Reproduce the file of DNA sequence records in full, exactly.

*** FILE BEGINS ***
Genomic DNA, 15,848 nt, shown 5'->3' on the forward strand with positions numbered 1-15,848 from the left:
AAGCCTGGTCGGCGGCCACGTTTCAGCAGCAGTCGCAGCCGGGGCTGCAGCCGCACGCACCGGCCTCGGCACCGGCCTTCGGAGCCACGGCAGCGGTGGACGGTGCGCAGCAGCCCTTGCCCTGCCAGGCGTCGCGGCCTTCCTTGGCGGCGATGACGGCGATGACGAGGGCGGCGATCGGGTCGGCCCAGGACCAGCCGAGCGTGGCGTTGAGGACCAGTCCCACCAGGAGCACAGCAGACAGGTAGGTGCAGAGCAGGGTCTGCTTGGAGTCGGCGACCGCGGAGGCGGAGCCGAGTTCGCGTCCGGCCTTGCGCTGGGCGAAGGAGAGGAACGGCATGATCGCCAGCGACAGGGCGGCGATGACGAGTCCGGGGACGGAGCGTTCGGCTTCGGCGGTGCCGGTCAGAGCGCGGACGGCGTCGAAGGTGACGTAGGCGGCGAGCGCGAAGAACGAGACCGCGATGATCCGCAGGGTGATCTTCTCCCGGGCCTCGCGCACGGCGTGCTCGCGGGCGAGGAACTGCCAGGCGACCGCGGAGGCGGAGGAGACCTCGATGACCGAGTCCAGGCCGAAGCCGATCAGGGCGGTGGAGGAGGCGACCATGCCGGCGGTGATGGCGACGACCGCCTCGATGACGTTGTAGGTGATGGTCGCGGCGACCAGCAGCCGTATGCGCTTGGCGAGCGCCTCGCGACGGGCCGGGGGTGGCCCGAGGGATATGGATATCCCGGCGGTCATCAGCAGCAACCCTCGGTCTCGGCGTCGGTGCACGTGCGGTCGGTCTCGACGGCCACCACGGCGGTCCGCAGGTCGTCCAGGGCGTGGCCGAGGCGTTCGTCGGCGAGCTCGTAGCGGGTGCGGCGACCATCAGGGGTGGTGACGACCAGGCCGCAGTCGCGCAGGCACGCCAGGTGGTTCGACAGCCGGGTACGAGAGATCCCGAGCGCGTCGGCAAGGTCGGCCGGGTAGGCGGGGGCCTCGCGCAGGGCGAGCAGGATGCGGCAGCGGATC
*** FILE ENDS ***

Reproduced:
Genomic DNA, 15,848 nt, shown 5'->3' on the forward strand with positions numbered 1-15,848 from the left:
AAGCCTGGTCGGCGGCCACGTTTCAGCAGCAGTCGCAGCCGGGGCTGCAGCCGCACGCACCGGCCTCGGCACCGGCCTTCGGAGCCACGGCAGCGGTGGACGGTGCGCAGCAGCCCTTGCCCTGCCAGGCGTCGCGGCCTTCCTTGGCGGCGATGACGGCGATGACGAGGGCGGCGATCGGGTCGGCCCAGGACCAGCCGAGCGTGGCGTTGAGGACCAGTCCCACCAGGAGCACAGCAGACAGGTAGGTGCAGAGCAGGGTCTGCTTGGAGTCGGCGACCGCGGAGGCGGAGCCGAGTTCGCGTCCGGCCTTGCGCTGGGCGAAGGAGAGGAACGGCATGATCGCCAGCGACAGGGCGGCGATGACGAGTCCGGGGACGGAGCGTTCGGCTTCGGCGGTGCCGGTCAGAGCGCGGACGGCGTCGAAGGTGACGTAGGCGGCGAGCGCGAAGAACGAGACCGCGATGATCCGCAGGGTGATCTTCTCCCGGGCCTCGCGCACGGCGTGCTCGCGGGCGAGGAACTGCCAGGCGACCGCGGAGGCGGAGGAGACCTCGATGACCGAGTCCAGGCCGAAGCCGATCAGGGCGGTGGAGGAGGCGACCATGCCGGCGGTGATGGCGACGACCGCCTCGATGACGTTGTAGGTGATGGTCGCGGCGACCAGCAGCCGTATGCGCTTGGCGAGCGCCTCGCGACGGGCCGGGGGTGGCCCGAGGGATATGGATATCCCGGCGGTCATCAGCAGCAACCCTCGGTCTCGGCGTCGGTGCACGTGCGGTCGGTCTCGACGGCCACCACGGCGGTCCGCAGGTCGTCCAGGGCGTGGCCGAGGCGTTCGTCGGCGAGCTCGTAGCGGGTGCGGCGACCATCAGGGGTGGTGACGACCAGGCCGCAGTCGCGCAGGCACGCCAGGTGGTTCGACAGCCGGGTACGAGAGATCCCGAGCGCGTCGGCAAGGTCGGCCGGGTAGGCGGGGGCCTCGCGCAGGGCGAGCAGGATGCGGCAGCGGATC